Extrovert is actually divided into two trails, Upper and Lower, both are rated as double black diamonds.  The trail is steep, narrow, ungroomed and generally contains blue ice moguls, so hard you would need a jackhammer to get rid of them. To compound the situation, sharp edges generally don’t help you in icy mogul fields since carving turns isn’t required. Upper Extrovert turns into Lower Extrovert when the trail intersects with Lower Route 66 and Lower High Hopes which happen to be the three hardest trails on the mountain.  Where these trails merge creates the perfect storm of tight, irregular and titanic moguls that will sink any skier that decides to sit back. Extrovert is a legit double black diamond even by Vermont standards, the trail is the steepest in Pennsylvania (although Avalanche at Denton may have been steeper when Denton was open) and has a sustained pitch (sustained defined as 300 ft.) of 30.98 degrees making it the only trail in Pennsylvania to top out above 30 degrees.  To put that in perspective, there are only 23 trails in Eastern North America with a greater sustained pitch and that list reads like an East Coast Hall of Fame list with trails such as Dynamite (Tremblant), Face Chutes (Jay Peak), Upper Lift Line (Smugglers Notch), DJ’s Tramline (Cannon), and when you combine the pitch with the minimalist width of the trail, which is a scant 69 feet, it becomes evident that this is a difficult trail. However, the Mid-Atlantic thaw and freeze weather patterns compound the difficulty creating ice clods doubling as moguls. When skiing the trail you will need all of your extroversion characteristics to be concerned with the physical environment, even though Extrovert is in Pennsylvania don’t write it off as a “hack” trail, it isn’t!  In fact, the trail is regularly mentioned in conversations as one of the hardest trails in the east.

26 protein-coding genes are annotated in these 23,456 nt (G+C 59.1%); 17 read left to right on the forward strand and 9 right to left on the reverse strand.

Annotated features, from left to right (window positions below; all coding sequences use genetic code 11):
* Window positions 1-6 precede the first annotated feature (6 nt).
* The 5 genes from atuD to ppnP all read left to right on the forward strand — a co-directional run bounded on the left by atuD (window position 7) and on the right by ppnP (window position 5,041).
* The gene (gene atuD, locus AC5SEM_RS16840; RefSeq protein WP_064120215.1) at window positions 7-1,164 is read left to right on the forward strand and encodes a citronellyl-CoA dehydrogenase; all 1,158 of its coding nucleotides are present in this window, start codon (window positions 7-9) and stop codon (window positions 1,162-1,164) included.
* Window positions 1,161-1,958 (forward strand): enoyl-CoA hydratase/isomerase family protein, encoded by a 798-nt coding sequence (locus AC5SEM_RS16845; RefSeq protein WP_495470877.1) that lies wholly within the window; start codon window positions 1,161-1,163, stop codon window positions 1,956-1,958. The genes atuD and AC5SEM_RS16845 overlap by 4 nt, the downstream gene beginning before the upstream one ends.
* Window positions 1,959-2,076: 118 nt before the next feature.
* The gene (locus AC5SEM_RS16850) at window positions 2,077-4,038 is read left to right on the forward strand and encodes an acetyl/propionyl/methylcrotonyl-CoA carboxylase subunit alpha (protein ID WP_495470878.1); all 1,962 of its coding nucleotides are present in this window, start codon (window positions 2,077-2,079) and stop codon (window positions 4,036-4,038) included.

Extrovert on a rare packed powder day.  Photo by  Jim Kenney

Extrovert on a rare packed powder day. Photo by Jim Kenney

To learn more about Blue Knob visit their website at: https://blueknob.com/